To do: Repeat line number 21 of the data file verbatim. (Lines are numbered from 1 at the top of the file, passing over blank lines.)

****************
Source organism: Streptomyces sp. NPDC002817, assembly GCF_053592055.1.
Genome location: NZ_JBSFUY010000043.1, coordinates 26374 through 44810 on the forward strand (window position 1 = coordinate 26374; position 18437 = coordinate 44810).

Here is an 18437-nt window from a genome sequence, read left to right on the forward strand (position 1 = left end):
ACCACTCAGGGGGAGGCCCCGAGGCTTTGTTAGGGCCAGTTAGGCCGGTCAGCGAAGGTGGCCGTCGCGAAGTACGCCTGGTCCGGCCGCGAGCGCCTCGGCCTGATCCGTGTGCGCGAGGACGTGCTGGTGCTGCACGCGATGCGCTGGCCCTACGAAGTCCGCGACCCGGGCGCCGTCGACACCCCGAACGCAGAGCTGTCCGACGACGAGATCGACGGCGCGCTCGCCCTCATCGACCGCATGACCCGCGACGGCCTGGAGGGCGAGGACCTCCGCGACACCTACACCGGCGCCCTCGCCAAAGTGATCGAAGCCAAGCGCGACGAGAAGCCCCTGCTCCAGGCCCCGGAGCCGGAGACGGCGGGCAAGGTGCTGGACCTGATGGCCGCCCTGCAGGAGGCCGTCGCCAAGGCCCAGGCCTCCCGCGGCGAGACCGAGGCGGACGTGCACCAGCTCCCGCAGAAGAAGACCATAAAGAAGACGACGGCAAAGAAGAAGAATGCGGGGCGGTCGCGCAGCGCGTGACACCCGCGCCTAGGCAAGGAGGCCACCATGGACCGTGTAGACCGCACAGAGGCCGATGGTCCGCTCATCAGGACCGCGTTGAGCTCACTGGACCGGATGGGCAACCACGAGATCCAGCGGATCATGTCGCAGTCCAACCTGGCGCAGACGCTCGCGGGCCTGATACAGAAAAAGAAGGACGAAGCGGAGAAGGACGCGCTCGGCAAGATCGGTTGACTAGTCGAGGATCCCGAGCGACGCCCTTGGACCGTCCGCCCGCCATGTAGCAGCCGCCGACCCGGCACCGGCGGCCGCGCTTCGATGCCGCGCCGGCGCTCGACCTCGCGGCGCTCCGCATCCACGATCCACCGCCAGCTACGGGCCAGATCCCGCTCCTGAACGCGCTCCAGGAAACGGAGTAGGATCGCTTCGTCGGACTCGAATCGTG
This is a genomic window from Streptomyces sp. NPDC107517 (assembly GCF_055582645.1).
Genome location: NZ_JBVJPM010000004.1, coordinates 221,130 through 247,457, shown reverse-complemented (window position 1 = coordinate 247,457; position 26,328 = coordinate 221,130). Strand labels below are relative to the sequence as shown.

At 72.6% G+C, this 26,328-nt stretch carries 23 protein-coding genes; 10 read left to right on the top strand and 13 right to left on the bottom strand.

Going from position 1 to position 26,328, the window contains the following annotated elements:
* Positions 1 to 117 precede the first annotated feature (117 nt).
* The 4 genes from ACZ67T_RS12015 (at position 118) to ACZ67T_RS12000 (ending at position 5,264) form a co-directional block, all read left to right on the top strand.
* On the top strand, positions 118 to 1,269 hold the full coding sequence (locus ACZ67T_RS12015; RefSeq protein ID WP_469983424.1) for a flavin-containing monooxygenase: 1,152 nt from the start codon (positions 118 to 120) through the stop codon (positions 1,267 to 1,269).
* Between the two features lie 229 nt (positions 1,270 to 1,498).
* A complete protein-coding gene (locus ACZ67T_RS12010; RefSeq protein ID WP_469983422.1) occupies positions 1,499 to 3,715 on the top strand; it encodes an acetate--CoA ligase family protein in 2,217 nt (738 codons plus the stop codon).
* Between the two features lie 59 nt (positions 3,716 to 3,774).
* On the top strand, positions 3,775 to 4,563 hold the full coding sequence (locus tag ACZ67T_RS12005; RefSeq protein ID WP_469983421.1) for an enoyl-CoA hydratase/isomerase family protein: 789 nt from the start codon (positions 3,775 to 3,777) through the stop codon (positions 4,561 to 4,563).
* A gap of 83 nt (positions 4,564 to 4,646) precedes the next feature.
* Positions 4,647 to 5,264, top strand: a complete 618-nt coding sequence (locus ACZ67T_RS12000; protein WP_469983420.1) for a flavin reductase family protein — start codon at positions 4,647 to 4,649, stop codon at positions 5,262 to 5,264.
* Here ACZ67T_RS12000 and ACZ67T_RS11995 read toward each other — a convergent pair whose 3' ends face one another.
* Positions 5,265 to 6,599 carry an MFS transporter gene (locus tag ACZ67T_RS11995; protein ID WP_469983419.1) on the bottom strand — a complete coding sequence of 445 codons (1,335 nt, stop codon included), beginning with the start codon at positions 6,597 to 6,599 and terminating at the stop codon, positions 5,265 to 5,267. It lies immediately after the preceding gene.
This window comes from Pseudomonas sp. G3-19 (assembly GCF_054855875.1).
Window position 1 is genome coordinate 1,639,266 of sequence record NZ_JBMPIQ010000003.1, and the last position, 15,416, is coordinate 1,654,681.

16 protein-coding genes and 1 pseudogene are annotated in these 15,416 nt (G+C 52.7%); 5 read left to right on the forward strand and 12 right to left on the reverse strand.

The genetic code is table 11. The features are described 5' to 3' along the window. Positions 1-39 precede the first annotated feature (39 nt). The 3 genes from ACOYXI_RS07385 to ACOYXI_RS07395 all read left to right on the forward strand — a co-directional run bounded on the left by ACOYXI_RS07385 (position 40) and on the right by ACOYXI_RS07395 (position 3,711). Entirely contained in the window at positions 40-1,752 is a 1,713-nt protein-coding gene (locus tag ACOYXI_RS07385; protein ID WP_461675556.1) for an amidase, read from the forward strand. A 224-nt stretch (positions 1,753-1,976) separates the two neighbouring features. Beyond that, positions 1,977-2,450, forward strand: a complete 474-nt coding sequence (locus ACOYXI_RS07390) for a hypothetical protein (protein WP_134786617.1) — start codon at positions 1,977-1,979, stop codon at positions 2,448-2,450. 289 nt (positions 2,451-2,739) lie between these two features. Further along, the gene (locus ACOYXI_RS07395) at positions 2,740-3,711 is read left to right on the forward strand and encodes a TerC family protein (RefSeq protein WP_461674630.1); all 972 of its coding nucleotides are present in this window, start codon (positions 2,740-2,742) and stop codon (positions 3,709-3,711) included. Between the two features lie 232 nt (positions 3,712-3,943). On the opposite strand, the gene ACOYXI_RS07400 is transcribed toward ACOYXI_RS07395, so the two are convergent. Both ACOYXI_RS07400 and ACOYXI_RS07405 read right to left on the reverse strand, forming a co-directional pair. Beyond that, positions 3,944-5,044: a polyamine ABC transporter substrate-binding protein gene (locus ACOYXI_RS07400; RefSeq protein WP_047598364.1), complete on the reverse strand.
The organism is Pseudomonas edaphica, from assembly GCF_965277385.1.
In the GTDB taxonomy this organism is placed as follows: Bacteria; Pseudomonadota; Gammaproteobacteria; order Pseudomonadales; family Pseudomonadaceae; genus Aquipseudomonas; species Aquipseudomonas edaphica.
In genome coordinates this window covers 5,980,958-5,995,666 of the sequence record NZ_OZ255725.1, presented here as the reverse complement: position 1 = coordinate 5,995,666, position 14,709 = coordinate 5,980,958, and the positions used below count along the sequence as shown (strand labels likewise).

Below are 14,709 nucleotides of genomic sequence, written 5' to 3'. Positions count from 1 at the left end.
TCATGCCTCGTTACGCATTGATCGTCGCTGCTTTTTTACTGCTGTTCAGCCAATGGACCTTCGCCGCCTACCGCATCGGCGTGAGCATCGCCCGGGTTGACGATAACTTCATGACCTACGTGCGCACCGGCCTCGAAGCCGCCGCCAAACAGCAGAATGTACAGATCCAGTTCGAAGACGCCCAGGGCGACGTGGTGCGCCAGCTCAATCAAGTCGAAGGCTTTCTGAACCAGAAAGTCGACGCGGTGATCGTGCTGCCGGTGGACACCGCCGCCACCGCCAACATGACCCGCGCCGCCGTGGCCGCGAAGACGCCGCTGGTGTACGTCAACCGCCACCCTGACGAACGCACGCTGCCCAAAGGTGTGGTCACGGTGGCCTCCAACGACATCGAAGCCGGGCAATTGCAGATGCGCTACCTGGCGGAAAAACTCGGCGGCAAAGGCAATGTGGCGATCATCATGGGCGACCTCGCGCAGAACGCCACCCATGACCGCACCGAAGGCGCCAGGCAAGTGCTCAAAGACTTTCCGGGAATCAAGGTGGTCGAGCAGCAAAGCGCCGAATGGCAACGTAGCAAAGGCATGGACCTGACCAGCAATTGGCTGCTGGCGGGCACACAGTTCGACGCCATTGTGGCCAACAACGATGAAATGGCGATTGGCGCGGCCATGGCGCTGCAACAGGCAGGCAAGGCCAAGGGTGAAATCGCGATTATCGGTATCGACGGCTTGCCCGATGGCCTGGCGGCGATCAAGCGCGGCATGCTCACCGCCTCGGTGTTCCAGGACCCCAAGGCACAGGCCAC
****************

Window position 1 is genome coordinate 1,639,266 of sequence record NZ_JBMPIQ010000003.1, and the last position, 15,416, is coordinate 1,654,681.